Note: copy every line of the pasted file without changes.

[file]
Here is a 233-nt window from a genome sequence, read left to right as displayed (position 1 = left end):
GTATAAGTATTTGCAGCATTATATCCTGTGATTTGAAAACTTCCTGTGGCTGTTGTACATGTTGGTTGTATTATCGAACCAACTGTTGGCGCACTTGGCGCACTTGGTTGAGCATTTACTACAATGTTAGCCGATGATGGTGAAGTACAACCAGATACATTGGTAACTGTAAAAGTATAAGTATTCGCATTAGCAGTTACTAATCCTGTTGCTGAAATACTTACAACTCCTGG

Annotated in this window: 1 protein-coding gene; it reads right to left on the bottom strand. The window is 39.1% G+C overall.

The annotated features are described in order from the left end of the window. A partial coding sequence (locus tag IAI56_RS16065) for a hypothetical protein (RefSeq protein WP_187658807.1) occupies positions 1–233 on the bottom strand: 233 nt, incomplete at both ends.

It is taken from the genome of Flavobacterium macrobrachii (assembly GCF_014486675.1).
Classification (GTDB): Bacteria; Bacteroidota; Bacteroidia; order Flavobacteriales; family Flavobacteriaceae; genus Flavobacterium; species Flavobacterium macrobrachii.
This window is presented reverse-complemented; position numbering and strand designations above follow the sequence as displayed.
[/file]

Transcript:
Here is a 233-nt window from a genome sequence, read left to right as displayed (position 1 = left end):
GTATAAGTATTTGCAGCATTATATCCTGTGATTTGAAAACTTCCTGTGGCTGTTGTACATGTTGGTTGTATTATCGAACCAACTGTTGGCGCACTTGGCGCACTTGGTTGAGCATTTACTACAATGTTAGCCGATGATGGTGAAGTACAACCAGATACATTGGTAACTGTAAAAGTATAAGTATTCGCATTAGCAGTTACTAATCCTGTTGCTGAAATACTTACAACTCCTGG

Annotated in this window: 1 protein-coding gene; it reads right to left on the bottom strand. The window is 39.1% G+C overall.

The annotated features are described in order from the left end of the window. A partial coding sequence (locus tag IAI56_RS16065) for a hypothetical protein (RefSeq protein WP_187658807.1) occupies positions 1–233 on the bottom strand: 233 nt, incomplete at both ends.

It is taken from the genome of Flavobacterium macrobrachii (assembly GCF_014486675.1).
Classification (GTDB): Bacteria; Bacteroidota; Bacteroidia; order Flavobacteriales; family Flavobacteriaceae; genus Flavobacterium; species Flavobacterium macrobrachii.
This window is presented reverse-complemented; position numbering and strand designations above follow the sequence as displayed.